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Tess of the d’Urbervilles

Thomas Hardy

Key Facts

Important Quotations Explained

Study Questions & Essay Topics

full title  ·  Tess of the d’Urbervilles

author  · Thomas Hardy

type of work  · Novel

genre  · Victorian, tragic

language  · English

time and place written  ·  1880s, England

date of first publication  ·  1891

publisher  · Random House, but also published serially in different periodicals

narrator  · Anonymous

point of view  · The narrator speaks in the third person, and looks deep into the characters’ minds. The narrator is objective but has an omniscient understanding of future implications of characters’ actions as they happen.

tone  · Realistic, pessimistic

tense  · Past

setting (time)  · The 1880s and 1890s

setting (place)  · Wessex, the southwest of England

protagonist  · Tess Durbeyfield

major conflict  · Tess is seduced, impregnated, and abandoned by the son of her upper-class patroness, making her unacceptable to her true love Angel later in life.

rising action  · Tess’s family’s discovery that they are ancient English aristocracy, giving them all fantasies of a higher station in life; Tess’s accidental killing of the family horse, which drives her to seek help from the d’Urbervilles, where she is seduced and dishonored.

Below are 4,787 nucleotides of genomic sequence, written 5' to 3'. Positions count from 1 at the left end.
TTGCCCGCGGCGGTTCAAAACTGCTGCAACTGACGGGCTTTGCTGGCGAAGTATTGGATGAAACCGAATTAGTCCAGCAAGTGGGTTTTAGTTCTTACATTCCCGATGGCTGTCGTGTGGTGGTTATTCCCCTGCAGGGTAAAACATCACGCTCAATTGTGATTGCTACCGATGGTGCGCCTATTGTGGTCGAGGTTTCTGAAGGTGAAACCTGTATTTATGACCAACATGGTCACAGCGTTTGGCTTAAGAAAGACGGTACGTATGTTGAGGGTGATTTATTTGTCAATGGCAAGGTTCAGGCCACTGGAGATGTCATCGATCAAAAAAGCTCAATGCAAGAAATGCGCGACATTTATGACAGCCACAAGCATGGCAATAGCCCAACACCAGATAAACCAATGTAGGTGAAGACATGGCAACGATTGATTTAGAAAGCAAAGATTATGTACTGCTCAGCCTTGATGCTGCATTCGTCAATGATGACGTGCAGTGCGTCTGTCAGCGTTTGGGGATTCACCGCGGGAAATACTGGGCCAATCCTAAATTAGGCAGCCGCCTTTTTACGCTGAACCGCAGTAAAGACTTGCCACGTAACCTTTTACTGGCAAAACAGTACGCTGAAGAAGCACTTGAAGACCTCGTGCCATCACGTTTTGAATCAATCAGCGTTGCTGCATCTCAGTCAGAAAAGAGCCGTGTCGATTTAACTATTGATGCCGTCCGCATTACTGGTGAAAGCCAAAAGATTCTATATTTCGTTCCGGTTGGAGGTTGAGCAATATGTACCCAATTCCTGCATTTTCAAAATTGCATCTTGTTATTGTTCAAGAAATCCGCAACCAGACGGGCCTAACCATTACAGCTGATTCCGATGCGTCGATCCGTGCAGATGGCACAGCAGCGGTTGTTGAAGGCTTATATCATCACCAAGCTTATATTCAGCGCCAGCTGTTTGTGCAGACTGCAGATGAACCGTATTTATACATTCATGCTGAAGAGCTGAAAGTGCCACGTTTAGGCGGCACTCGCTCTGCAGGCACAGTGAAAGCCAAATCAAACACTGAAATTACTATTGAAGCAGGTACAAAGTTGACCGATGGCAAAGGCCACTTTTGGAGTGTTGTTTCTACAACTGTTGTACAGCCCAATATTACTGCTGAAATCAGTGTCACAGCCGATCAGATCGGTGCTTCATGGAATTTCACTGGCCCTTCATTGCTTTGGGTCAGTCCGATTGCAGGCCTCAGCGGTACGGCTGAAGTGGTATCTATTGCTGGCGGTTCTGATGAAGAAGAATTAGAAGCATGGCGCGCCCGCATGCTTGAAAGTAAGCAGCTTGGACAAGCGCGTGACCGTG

climax  · Tess’s new husband discovers her earlier seduction by Alec and decides to leave her, going off to Brazil and not answering her letters, and bringing Tess to despair.

falling action  · Tess’s last-ditch decision to marry Alec, who claims to love her; Angel’s return from Brazil to discover Tess marriage to her former seducer, and his meeting with Tess; Tess’s murder of Alec and short-lived escape with Angel before being apprehended and executed

themes  · The injustice of existence; changing ideas of social class in Victorian England; men dominating women

motifs  · Birds; the Book of Genesis; variant names

symbols  · Prince; the d’Urberville family vault; Brazil

foreshadowing  · Tess’s killing of the pheasants foreshadows her own death by hanging; Alec’s assertion that he will “master” Tess again foreshadows his reemergence in her life

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